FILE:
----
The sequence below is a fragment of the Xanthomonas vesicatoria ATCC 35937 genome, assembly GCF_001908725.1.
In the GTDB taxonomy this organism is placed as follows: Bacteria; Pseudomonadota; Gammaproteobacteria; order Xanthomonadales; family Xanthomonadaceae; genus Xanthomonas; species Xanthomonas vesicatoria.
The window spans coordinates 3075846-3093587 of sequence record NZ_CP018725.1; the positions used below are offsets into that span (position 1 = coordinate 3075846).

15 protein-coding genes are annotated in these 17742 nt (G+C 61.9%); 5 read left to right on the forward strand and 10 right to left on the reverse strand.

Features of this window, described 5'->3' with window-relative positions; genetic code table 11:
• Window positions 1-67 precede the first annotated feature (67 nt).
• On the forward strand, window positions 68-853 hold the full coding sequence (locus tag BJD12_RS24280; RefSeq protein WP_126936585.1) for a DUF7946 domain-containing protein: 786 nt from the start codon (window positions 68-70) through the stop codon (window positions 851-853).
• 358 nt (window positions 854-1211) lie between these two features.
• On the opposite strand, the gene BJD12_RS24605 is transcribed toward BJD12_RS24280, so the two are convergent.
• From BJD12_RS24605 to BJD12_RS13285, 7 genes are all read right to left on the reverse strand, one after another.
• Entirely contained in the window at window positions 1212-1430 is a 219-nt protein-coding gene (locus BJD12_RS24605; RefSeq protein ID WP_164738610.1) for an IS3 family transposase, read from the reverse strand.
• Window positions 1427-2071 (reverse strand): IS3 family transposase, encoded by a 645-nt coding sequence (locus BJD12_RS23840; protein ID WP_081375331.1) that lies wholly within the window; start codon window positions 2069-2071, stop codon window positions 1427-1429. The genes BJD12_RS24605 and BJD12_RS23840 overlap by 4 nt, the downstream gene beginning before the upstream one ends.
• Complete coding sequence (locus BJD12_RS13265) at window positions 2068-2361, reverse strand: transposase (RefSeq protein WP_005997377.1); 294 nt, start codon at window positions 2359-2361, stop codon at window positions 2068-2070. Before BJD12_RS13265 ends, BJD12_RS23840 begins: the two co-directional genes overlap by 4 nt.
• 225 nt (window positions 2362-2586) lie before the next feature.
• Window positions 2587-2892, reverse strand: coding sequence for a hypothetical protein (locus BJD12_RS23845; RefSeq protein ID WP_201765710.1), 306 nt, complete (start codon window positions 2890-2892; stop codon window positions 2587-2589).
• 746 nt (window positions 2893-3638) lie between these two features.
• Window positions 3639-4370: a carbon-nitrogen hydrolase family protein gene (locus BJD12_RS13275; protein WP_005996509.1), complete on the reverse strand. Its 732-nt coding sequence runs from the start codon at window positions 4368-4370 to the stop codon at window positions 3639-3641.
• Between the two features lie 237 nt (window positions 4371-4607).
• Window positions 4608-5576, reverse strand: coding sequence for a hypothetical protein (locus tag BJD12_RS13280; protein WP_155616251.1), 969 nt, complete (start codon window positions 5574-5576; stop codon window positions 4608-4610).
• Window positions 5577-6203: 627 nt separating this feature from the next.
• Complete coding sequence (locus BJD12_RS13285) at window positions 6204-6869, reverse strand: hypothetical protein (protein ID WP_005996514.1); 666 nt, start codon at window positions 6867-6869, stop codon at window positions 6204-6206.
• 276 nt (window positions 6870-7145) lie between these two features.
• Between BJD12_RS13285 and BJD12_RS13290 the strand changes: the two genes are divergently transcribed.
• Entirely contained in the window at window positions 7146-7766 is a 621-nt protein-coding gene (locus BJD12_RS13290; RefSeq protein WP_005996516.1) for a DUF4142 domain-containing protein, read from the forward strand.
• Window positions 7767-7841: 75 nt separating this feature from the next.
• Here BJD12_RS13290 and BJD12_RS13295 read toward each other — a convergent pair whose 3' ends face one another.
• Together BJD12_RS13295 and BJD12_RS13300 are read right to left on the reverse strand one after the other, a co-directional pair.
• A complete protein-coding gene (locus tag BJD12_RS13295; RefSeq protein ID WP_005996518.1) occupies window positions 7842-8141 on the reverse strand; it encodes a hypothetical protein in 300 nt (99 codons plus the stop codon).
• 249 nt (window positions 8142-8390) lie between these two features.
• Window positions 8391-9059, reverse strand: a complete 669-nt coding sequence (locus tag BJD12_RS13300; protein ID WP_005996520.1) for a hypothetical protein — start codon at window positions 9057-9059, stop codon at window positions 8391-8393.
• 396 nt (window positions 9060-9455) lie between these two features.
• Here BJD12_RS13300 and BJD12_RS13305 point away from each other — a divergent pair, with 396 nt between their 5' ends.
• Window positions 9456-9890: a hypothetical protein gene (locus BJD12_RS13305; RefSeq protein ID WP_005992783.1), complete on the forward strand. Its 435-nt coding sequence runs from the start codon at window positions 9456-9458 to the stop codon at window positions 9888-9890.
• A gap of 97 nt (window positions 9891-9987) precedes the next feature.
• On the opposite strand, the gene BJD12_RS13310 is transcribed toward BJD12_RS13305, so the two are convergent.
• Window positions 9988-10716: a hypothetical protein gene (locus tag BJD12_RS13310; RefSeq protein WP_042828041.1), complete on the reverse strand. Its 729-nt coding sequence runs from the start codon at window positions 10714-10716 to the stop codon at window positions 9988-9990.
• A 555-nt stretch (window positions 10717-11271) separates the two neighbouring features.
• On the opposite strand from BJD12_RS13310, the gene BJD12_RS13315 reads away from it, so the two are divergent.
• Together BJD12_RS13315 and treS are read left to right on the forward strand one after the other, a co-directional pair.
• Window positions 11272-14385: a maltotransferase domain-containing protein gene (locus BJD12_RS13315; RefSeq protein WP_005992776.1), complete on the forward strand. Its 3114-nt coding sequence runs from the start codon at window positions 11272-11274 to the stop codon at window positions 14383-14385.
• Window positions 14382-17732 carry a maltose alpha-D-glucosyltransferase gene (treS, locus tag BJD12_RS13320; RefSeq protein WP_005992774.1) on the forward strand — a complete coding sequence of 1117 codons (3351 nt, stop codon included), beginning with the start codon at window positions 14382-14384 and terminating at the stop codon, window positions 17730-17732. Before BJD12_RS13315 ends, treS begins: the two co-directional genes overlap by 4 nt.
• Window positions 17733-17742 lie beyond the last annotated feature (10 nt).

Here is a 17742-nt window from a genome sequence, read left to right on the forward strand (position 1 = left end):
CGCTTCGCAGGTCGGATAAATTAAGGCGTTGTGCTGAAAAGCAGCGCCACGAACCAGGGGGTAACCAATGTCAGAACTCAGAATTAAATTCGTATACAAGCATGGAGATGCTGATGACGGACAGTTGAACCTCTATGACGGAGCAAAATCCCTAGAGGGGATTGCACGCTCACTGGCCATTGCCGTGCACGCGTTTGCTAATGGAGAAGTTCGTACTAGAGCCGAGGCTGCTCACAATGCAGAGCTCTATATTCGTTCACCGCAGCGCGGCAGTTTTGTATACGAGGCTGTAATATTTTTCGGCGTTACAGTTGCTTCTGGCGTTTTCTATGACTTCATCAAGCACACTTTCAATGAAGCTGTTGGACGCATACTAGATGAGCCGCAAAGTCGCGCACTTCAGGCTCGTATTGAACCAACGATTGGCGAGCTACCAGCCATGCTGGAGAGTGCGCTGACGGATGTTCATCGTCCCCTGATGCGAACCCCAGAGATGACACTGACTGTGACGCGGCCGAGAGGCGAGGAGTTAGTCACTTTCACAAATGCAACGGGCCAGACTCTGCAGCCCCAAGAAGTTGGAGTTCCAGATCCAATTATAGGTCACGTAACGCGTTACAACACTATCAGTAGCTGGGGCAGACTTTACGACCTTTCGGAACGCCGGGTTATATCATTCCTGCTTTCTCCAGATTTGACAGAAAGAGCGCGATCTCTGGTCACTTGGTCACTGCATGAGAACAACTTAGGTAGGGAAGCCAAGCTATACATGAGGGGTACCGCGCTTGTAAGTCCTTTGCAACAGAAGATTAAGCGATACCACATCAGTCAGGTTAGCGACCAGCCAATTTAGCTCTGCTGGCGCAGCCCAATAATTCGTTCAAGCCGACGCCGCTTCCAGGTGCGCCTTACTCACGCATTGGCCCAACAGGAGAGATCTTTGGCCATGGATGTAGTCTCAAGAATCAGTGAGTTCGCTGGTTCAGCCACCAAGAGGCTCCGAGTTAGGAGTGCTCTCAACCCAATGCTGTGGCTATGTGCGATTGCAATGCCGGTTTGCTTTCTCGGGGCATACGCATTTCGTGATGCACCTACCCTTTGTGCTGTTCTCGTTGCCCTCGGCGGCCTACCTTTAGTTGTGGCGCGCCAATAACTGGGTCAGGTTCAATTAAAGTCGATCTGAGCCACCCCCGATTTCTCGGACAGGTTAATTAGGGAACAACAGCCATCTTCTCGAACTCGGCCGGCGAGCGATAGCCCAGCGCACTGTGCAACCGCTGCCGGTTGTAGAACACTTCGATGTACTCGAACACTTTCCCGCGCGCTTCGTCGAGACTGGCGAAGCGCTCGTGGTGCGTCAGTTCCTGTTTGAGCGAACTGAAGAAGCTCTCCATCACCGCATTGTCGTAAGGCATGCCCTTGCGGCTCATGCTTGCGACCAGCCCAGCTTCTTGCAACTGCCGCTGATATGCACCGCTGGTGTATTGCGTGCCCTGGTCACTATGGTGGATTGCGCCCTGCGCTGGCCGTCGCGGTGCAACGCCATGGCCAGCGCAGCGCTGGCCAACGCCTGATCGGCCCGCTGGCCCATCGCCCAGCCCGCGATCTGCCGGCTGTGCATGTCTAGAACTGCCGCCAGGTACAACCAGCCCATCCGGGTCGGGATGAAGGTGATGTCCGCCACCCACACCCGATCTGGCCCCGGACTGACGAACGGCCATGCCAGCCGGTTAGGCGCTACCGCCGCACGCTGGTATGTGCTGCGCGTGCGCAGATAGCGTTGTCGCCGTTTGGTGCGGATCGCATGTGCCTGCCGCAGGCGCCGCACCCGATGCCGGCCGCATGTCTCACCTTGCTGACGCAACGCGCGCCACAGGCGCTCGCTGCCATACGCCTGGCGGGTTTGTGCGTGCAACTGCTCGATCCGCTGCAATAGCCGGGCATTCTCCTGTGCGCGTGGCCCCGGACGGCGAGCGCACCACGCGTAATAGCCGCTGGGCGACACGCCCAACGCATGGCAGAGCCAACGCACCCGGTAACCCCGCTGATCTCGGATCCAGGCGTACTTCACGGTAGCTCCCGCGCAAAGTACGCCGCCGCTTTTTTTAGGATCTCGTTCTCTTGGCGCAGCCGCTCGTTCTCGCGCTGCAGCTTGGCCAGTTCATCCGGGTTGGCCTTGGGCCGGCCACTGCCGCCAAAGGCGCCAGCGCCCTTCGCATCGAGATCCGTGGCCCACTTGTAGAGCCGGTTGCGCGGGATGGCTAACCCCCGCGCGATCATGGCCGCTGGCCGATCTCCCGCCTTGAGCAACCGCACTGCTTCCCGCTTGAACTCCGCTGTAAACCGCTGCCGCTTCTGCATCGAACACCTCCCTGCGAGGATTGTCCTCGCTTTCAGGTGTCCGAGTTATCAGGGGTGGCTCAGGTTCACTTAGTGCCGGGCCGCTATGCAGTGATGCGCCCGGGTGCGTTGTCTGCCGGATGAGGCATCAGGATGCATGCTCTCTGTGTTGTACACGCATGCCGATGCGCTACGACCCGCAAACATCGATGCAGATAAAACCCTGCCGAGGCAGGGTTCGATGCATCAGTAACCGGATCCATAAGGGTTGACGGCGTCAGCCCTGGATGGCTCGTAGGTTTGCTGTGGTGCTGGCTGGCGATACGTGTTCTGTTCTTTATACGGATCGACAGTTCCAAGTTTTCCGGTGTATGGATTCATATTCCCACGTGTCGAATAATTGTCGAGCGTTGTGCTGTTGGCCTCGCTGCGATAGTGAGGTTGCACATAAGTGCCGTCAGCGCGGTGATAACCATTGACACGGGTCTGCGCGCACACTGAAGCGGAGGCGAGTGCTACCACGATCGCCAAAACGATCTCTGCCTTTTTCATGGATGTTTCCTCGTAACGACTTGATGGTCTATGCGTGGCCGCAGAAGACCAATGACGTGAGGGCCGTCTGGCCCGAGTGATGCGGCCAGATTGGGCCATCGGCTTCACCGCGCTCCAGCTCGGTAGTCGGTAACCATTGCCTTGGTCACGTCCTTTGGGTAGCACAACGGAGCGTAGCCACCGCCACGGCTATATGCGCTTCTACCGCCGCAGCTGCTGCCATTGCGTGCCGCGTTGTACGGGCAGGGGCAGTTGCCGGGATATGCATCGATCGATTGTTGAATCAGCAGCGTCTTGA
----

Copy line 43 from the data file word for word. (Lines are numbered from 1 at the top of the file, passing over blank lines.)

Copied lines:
Here is a 17742-nt window from a genome sequence, read left to right on the forward strand (position 1 = left end):